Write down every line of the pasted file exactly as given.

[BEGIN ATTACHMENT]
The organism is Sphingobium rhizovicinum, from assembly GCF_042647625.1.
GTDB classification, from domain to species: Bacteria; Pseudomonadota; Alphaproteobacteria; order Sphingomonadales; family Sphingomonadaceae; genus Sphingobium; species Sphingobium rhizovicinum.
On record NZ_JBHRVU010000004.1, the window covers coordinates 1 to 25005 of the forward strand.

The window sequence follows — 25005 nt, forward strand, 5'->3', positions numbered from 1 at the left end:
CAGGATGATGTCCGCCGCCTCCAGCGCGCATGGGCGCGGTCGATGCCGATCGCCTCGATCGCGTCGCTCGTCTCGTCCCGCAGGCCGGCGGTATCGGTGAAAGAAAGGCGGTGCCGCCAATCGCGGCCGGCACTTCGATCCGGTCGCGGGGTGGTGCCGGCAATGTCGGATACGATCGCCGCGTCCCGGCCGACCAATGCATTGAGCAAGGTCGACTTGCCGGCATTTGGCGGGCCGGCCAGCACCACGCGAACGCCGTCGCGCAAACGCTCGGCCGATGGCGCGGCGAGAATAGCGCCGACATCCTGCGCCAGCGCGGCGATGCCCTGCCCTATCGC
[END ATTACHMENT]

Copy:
The organism is Sphingobium rhizovicinum, from assembly GCF_042647625.1.
GTDB classification, from domain to species: Bacteria; Pseudomonadota; Alphaproteobacteria; order Sphingomonadales; family Sphingomonadaceae; genus Sphingobium; species Sphingobium rhizovicinum.
On record NZ_JBHRVU010000004.1, the window covers coordinates 1 to 25005 of the forward strand.

The window sequence follows — 25005 nt, forward strand, 5'->3', positions numbered from 1 at the left end:
CAGGATGATGTCCGCCGCCTCCAGCGCGCATGGGCGCGGTCGATGCCGATCGCCTCGATCGCGTCGCTCGTCTCGTCCCGCAGGCCGGCGGTATCGGTGAAAGAAAGGCGGTGCCGCCAATCGCGGCCGGCACTTCGATCCGGTCGCGGGGTGGTGCCGGCAATGTCGGATACGATCGCCGCGTCCCGGCCGACCAATGCATTGAGCAAGGTCGACTTGCCGGCATTTGGCGGGCCGGCCAGCACCACGCGAACGCCGTCGCGCAAACGCTCGGCCGATGGCGCGGCGAGAATAGCGCCGACATCCTGCGCCAGCGCGGCGATGCCCTGCCCTATCGC